Feature: Kenya's public transport operators eye revival amid relaxed COVID-19 restrictions

2021-05-03 17:30:48 GMT2021-05-04 01:30:48(Beijing Time) Xinhua English

NAIROBI, May 3 (Xinhua) -- Cyrus Adika was taking a stroll at a crowded sidewalk in Kenya's coastal city of Mombasa Saturday when news broke that President Uhuru Kenyatta lifted cessation of movement in Nairobi and four other counties deemed COVID-19 hotspots.

The middle-aged bus operator received the news with excitement after enduring more than one month of reduced business activity that depleted his savings.

Adika said the lockdown placed on Nairobi and the counties of Kajiado, Nakuru, Kiambu and Machakos on March 26 to help curb the spread of coronavirus resulted in significant losses for public transport operators.

"The lockdown caught us by surprise and impacted negatively on bus operators plying Mombasa to Nairobi and the entire mainland. We have suffered financial losses since the lucrative destinations were placed on a lockdown," Adika said in a recent interview.

He said the reopening of the five counties that had been classified as disease infected zones will revitalize transport business that is integral to Kenya's economic growth and job creation.

"We have already made plans to shuttle passengers and cargo from Mombasa to Nairobi. The unrestricted movement will revive our business and hopefully restore our financial health after weeks of operating on a shoestring budget," said Adika.

He said that transport operators in the coastal region had to devise innovative ways to withstand the financial hardship occasioned by new COVID-19 restrictions like lockdowns and extension of curfew hours.

"Some bus owners shuttled a limited number of passengers and cargo within the coastal region to remain afloat. Exploring new and shorter routes was an innovative way of sustaining our visibility," said Adika.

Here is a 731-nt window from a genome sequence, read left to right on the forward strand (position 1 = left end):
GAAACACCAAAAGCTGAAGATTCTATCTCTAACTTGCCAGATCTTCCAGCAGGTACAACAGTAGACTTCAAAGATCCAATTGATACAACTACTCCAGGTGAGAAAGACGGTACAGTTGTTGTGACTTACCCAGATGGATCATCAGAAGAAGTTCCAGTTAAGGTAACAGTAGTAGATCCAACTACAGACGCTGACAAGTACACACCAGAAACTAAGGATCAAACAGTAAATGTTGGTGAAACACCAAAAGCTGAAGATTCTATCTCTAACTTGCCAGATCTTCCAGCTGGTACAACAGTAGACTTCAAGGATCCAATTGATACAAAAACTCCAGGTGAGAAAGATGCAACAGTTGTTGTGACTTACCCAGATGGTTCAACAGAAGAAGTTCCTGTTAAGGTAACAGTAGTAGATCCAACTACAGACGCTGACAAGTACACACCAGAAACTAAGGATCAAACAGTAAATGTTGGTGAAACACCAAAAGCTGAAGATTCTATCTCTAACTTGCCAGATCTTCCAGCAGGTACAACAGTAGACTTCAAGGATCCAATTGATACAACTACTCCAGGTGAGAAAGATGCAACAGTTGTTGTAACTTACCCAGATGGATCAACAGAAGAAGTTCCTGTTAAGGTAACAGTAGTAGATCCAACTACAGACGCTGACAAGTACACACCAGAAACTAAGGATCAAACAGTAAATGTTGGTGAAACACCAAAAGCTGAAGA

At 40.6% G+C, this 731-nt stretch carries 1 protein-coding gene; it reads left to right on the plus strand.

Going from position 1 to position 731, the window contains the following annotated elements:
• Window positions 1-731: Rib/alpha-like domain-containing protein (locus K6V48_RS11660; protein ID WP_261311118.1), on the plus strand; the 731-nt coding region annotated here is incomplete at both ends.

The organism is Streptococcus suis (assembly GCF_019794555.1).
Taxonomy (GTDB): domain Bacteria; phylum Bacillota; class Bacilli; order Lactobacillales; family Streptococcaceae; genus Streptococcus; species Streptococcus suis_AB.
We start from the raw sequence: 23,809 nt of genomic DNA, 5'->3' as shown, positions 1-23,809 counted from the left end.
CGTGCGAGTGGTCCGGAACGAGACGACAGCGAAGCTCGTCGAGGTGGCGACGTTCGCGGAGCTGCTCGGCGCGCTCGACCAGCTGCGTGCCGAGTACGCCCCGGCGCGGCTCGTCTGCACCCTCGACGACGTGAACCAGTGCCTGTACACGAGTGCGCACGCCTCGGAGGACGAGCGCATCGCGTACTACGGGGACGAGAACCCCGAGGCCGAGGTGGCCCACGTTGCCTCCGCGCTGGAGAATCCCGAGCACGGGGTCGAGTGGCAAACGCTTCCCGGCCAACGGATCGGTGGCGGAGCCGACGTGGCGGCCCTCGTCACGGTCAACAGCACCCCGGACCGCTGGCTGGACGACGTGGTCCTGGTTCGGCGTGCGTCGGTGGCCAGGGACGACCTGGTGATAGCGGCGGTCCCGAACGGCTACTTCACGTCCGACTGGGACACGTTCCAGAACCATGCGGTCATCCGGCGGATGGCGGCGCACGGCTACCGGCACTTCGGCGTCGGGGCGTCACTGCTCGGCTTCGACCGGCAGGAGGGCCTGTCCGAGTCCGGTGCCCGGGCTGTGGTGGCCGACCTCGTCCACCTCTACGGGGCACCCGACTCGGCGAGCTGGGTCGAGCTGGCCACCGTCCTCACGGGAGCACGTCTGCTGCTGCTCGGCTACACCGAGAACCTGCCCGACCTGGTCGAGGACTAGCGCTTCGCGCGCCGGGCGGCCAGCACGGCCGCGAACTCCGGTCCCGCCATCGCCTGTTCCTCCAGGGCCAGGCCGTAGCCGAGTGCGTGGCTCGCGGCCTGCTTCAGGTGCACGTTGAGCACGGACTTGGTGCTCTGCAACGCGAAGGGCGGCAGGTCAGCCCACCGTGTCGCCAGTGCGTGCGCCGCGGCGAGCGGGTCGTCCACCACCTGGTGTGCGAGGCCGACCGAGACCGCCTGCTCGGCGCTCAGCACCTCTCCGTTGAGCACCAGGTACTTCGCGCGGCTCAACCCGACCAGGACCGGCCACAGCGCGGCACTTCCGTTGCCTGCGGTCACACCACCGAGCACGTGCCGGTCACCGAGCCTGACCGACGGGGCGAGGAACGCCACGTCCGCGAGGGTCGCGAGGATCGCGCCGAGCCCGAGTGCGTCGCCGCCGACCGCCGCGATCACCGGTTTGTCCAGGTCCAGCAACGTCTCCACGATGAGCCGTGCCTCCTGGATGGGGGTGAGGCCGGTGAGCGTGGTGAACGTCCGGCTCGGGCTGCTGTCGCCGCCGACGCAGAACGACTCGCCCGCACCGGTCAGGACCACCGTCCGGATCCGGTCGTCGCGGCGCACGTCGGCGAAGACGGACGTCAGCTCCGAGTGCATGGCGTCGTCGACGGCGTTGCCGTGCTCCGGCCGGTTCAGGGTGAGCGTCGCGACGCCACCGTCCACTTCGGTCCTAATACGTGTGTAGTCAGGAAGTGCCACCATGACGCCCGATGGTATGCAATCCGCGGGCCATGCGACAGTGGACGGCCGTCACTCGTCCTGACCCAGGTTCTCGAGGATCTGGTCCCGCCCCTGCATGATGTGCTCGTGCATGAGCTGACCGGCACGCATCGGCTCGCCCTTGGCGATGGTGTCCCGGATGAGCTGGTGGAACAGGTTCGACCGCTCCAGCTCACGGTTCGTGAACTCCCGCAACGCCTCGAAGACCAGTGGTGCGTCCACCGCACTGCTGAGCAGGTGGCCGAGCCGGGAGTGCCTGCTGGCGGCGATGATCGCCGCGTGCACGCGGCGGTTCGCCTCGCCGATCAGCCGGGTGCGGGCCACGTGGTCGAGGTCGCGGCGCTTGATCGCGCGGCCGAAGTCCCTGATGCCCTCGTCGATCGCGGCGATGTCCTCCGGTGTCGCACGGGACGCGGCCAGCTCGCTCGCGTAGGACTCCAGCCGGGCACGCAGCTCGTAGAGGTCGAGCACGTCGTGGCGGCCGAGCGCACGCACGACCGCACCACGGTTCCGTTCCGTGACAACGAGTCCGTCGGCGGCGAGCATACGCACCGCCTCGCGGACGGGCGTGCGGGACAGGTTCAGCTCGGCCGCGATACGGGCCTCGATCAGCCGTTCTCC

President Uhuru Kenyatta during his Labor Day address to the nation Saturday announced lifting of cessation of movements to the capital Nairobi and four counties that had earlier been placed on a lockdown amid surging coronavirus infections and deaths.

The Kenyan leader said suspending the lockdown and relaxing some other restrictions was informed by a drop in new infections in the zoned counties.

"After one month of lockdown, COVID caseload within the zoned area has come down by 72 percent. In other areas of the republic, COVID caseload fell by 89 percent in Mombasa and 90 percent in western Kenyan county of Busia between March and April 2021," said Kenyatta.

He warned the public against complacency since the country was yet to flatten the COVID-19 curve, adding that an uptick could force the government to re-impose stringent containment measures.

Adika and his transport operator peers said they would adhere to public health protocols aimed at curbing the spread of coronavirus since their industry had borne enough brunt of lockdowns and curfews.

"We thank the president for reopening the country once more and will support the government's efforts to combat COVID-19 pandemic through mandatory wearing of masks and sanitizing of hands by our passengers," said Adika.

James Nyamu, an employee of bus company Simba Coach, said lifting of cessation of movements marked the end of month-long hardships endured by public transport operators.

"It was a great relief to learn that the president had reopened travel to Nairobi and we are hoping an end to financial ruin is in sight," said Nyamu. "We are ready to resume normal operation along the Mombasa-Nairobi route, regain our financial position and recall some employees who were laid off during the lockdown."

He said that fiscal incentives like lowering of taxes on diesel and spare parts will help transport operators revive their businesses and clear outstanding bank loans.

Bernard Okemwa, a tuk tuk (three-wheeled motor vehicle used as a taxi) driver who operates within Mombasa, said he suffered losses during the lockdown in Nairobi and other upcountry counties that provide bulk of his clients.

"I'm now grateful to the president for lifting the lockdown in Nairobi where most of my customers come from and I look forward to a prolonged normalcy," said Okemwa, adding that small business owners in Mombasa who have borne the brunt of COVID-19 restrictions since last year were looking forward to brisk activities amid revival of travel and tourism sectors.

Dorash Abdul, a public transport operator based in Mombasa, said that suspension of lockdowns in Nairobi and adjoining counties will pave way for revival of an industry that is a major employer of Kenyan youth.

"I want to thank the president for reopening Nairobi and four other counties and am optimistic the move will lead to revival of the transport sector that employs more than three million youth in this country," said Abdul. Enditem